No doubt, each Laureate’s experience of receiving the Nobel Prize is unique. For me, one of the most poignant aspects relates to sharing this award with a former fellow of mine. I don’t know how often a Nobel Prize is shared by a mentor and former trainee, but perusing the list of recent winners suggests that it is a reasonably common occurrence. This highlights an aspect of science which is very important to both Brian and me, the mentoring of young trainees. I have trained more than 200 students and fellows in my lab over the past 40 years, and a number of mine and Brian’s trainees have traveled to Stockholm to share this experience with us. They are in a very real sense a second family. Many of our trainees are major leaders in our field of science, a source of enormous pride for both of us.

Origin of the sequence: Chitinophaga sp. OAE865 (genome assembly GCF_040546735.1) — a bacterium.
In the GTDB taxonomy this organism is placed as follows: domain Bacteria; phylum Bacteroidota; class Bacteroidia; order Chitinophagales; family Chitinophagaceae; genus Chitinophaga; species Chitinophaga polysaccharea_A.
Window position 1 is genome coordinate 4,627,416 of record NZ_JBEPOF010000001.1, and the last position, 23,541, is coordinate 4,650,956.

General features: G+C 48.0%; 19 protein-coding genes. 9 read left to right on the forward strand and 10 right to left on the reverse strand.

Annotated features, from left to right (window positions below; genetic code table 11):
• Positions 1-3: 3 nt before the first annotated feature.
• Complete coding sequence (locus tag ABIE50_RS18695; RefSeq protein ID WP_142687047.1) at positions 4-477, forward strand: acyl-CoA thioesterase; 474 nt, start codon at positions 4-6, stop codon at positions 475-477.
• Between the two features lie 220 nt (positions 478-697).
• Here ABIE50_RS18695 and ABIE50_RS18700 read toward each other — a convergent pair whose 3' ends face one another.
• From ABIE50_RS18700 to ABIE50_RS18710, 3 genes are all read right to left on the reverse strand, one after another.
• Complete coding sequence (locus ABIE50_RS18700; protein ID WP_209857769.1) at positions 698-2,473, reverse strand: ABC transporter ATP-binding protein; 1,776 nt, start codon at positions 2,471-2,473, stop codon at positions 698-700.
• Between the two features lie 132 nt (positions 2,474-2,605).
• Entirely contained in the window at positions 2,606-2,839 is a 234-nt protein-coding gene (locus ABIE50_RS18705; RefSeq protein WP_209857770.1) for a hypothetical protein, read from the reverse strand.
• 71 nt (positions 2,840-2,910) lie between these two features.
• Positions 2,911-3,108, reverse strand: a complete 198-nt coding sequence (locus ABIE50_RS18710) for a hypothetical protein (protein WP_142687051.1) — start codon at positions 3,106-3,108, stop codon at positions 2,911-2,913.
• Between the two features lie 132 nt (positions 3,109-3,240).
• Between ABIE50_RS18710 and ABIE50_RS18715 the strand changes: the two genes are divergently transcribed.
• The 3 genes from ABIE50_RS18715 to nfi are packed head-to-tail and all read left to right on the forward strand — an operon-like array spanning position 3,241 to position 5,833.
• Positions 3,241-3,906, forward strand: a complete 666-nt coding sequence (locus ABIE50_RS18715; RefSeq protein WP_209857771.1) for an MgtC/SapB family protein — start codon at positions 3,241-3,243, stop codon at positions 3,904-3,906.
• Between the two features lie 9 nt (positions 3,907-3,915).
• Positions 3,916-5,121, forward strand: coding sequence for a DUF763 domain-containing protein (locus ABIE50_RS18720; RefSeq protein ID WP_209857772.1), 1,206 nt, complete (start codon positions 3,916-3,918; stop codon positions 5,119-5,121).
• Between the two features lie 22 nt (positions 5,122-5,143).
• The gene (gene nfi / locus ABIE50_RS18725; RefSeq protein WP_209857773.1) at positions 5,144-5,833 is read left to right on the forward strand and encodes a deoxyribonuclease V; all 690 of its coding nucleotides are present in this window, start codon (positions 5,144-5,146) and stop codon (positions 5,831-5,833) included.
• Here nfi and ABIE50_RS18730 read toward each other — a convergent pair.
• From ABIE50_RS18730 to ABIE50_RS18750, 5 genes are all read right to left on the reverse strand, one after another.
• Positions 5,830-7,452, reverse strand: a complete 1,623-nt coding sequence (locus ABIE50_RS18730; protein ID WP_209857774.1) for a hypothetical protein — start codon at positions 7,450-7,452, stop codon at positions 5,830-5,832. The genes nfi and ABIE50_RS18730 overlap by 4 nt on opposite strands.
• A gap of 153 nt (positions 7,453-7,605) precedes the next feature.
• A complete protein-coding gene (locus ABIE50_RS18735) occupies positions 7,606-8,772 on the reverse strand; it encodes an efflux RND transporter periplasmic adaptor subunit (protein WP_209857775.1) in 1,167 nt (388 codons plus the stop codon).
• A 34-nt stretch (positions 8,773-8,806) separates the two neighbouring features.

But of course the annual award of the Nobel Prizes has significance that reaches far beyond the individual experiences of the Laureates. For those of us in the sciences, we watch with delight as every October the eyes of the entire world focus, if only transiently, on the power of discoveries in chemistry, physics, medicine, physiology, and economics to shape our lives.. However, as an American Scientist, and now Nobel Laureate, I have never been more aware or more appreciative of this effect of the Prize announcements. We have just had a Presidential election in the United States. One of the fault lines in the campaign was the role that science plays in shaping public policy decisions. A clear anti-science bias was apparent in many who sought the presidential nomination of one of our major political parties. This was manifest as a refusal to accept for example, the theory of evolution, the existence of global warming, much less of the role of humans in this process, the value of vaccines or of embryonic stem cell research. Each of us Laureates aspires in our own small way to do what we can to counter these pernicious anti-scientific trends.